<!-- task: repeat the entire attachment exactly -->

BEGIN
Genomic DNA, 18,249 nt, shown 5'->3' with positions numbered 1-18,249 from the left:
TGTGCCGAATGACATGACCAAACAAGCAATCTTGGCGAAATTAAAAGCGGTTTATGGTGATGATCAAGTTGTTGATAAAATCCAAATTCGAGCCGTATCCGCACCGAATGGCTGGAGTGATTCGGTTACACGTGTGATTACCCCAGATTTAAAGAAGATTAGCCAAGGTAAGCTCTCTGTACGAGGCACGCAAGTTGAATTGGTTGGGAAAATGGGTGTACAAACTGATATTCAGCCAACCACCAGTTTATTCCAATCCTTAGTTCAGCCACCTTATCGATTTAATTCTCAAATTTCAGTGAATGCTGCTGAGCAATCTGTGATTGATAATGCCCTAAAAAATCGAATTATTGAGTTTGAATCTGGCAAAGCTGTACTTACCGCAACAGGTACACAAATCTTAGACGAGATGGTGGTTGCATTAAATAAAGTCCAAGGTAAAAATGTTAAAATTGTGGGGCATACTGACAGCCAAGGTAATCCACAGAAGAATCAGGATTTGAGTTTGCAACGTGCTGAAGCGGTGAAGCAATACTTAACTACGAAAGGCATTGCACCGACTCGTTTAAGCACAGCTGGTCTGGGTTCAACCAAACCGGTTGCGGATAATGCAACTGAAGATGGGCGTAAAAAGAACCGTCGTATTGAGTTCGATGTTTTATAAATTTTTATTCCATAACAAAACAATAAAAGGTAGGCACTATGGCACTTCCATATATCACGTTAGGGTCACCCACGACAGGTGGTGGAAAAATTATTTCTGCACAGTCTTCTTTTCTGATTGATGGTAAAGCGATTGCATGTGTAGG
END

Genomic DNA, 18,249 nt, shown 5'->3' with positions numbered 1-18,249 from the left:
TGTGCCGAATGACATGACCAAACAAGCAATCTTGGCGAAATTAAAAGCGGTTTATGGTGATGATCAAGTTGTTGATAAAATCCAAATTCGAGCCGTATCCGCACCGAATGGCTGGAGTGATTCGGTTACACGTGTGATTACCCCAGATTTAAAGAAGATTAGCCAAGGTAAGCTCTCTGTACGAGGCACGCAAGTTGAATTGGTTGGGAAAATGGGTGTACAAACTGATATTCAGCCAACCACCAGTTTATTCCAATCCTTAGTTCAGCCACCTTATCGATTTAATTCTCAAATTTCAGTGAATGCTGCTGAGCAATCTGTGATTGATAATGCCCTAAAAAATCGAATTATTGAGTTTGAATCTGGCAAAGCTGTACTTACCGCAACAGGTACACAAATCTTAGACGAGATGGTGGTTGCATTAAATAAAGTCCAAGGTAAAAATGTTAAAATTGTGGGGCATACTGACAGCCAAGGTAATCCACAGAAGAATCAGGATTTGAGTTTGCAACGTGCTGAAGCGGTGAAGCAATACTTAACTACGAAAGGCATTGCACCGACTCGTTTAAGCACAGCTGGTCTGGGTTCAACCAAACCGGTTGCGGATAATGCAACTGAAGATGGGCGTAAAAAGAACCGTCGTATTGAGTTCGATGTTTTATAAATTTTTATTCCATAACAAAACAATAAAAGGTAGGCACTATGGCACTTCCATATATCACGTTAGGGTCACCCACGACAGGTGGTGGAAAAATTATTTCTGCACAGTCTTCTTTTCTGATTGATGGTAAAGCGATTGCATGTGTAGG